Speaking of what is now Public Law 109-364, Sen. Pat Leahy whispered into the Congressional Record on Sept. 29 that he had "grave reservations about certain provisions of the fiscal Year 2007 Defense Authorization Bill Conference Report." The language of these provisions, Leahy said, "subverts solid, longstanding posse comitatus statutes that limit the military's involvement in law enforcement, thereby making it easier for the president to declare martial law."

At least when the Military Commissions Act was striding through Congress, the press did demurely note the fact, albeit without alarm sirens, that habeas corpus is headed toward a display case in the Smithsonian. The only story I've seen on the significance of Public Law 109-364 came from Frank Morales, on Uruknet, describing its license for the president to declare a "public emergency" and station troops anywhere in America, taking control of state-based National Guard units without the consent of the governor or local authorities, in order to "suppress public disorder."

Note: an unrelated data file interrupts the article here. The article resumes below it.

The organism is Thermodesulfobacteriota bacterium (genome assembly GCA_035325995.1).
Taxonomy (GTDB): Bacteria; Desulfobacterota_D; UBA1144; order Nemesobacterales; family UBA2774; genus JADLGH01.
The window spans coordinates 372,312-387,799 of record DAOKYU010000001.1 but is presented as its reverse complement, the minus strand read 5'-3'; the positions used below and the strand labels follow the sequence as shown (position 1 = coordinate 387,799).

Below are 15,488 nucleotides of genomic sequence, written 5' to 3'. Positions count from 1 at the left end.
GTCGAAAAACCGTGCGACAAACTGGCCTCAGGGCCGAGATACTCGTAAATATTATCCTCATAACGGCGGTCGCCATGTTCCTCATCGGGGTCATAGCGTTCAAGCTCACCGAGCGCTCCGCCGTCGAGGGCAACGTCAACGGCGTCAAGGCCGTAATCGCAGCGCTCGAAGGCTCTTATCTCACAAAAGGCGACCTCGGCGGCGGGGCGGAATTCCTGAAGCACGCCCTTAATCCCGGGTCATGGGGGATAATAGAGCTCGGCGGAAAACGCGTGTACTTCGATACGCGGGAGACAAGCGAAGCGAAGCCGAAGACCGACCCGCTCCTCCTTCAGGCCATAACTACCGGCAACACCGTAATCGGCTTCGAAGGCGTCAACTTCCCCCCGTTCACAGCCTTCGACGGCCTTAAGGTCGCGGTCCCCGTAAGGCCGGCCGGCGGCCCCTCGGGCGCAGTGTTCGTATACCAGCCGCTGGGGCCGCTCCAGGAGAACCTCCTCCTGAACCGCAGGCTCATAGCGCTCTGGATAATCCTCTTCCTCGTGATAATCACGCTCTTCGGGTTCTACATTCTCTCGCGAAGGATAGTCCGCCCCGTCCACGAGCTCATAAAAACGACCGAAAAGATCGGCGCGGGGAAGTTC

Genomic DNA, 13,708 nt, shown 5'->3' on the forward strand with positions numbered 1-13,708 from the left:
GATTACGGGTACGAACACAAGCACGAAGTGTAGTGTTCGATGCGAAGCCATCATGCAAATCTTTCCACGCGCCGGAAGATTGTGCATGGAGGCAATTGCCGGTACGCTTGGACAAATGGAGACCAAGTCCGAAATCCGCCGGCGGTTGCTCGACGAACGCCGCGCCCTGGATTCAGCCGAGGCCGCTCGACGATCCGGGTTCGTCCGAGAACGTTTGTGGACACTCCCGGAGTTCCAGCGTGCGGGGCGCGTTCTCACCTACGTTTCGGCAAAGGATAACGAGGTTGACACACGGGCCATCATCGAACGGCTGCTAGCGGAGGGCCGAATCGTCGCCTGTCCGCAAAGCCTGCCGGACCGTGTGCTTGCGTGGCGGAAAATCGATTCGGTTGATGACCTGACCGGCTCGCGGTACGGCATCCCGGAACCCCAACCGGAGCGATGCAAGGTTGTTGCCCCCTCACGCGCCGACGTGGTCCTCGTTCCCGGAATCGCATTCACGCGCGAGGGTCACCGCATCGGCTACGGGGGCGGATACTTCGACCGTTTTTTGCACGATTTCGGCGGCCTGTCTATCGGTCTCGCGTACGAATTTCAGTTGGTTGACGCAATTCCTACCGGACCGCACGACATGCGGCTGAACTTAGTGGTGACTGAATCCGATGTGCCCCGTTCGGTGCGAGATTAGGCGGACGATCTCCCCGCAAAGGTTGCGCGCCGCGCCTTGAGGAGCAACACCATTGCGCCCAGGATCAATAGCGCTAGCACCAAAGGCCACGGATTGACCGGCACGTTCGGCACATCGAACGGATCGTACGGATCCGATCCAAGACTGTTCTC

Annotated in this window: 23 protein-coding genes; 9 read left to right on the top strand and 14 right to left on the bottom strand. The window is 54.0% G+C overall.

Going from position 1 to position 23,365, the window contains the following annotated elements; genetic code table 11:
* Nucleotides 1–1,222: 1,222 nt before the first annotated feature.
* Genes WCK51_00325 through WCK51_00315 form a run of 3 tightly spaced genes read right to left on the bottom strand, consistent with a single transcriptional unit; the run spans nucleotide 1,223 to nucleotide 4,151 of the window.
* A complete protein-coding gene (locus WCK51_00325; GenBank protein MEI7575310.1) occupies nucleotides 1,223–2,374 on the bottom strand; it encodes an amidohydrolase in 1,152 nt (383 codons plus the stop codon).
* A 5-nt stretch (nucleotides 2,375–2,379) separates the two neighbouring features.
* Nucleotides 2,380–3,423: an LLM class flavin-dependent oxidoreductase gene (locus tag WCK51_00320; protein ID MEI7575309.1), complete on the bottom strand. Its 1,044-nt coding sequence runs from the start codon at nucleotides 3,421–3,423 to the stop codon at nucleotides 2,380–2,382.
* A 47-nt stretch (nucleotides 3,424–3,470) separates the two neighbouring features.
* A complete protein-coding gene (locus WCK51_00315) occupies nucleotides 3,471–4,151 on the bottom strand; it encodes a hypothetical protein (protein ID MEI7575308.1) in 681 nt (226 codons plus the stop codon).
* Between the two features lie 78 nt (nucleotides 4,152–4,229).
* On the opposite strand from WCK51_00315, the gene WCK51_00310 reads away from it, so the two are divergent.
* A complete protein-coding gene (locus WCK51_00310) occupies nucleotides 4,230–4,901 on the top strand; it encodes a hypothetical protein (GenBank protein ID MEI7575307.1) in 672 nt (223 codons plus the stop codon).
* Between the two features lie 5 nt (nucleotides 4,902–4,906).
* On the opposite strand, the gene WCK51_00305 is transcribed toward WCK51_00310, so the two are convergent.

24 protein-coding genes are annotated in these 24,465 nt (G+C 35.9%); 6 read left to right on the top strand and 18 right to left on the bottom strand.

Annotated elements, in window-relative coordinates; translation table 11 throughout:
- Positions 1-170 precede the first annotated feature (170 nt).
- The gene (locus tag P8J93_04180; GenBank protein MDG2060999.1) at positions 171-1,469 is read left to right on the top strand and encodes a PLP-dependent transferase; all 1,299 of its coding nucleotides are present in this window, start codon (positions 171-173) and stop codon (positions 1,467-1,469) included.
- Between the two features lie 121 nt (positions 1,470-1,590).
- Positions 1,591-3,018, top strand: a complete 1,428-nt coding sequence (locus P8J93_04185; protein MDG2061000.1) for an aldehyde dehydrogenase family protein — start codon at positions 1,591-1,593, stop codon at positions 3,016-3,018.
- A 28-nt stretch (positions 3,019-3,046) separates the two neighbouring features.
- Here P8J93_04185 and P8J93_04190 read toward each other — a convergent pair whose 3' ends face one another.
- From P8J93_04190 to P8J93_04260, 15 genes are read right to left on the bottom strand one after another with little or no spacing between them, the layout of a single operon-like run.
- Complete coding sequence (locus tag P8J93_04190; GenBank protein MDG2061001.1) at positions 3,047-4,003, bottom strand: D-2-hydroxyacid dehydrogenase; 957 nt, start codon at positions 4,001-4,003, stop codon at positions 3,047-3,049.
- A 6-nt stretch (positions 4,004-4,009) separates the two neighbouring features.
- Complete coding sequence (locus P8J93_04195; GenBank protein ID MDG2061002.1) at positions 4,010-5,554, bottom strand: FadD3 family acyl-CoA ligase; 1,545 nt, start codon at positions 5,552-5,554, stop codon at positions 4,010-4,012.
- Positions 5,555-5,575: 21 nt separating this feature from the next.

Does McCain's latest statement on the war in Iraq -- a call for 20,000 fresh U.S. troops to be sent there -- square with the Democrats' position on the war? The answer to this is, of course, that the Democrats don't have a position on the war beyond the de facto one of trying to make sure no peacenik candidates slipped past the guard post supervized by Rahm Emanuel, chair of the Democratic Congressional Campaign Committee. As is the case with the American people overall, the majority of ordinary Democrats want U.S. forces to quit Iraq in the immediate or relatively near future. This was not the posture of Democratic candidates, particularly in tight races. Most of them have talked about withdrawal as a matter of many months. The Democratic leadership would sign onto a McCain beef-up plan in minutes, flailing away at Bush for the next two years for losing the war. For the left position we'll probably have to wait for the commission headed by James Baker or a mutiny by the generals, aware -- just as they told Rep. John Murtha this time last year -- that the war is a bust and it's time to "redeploy over the horizon."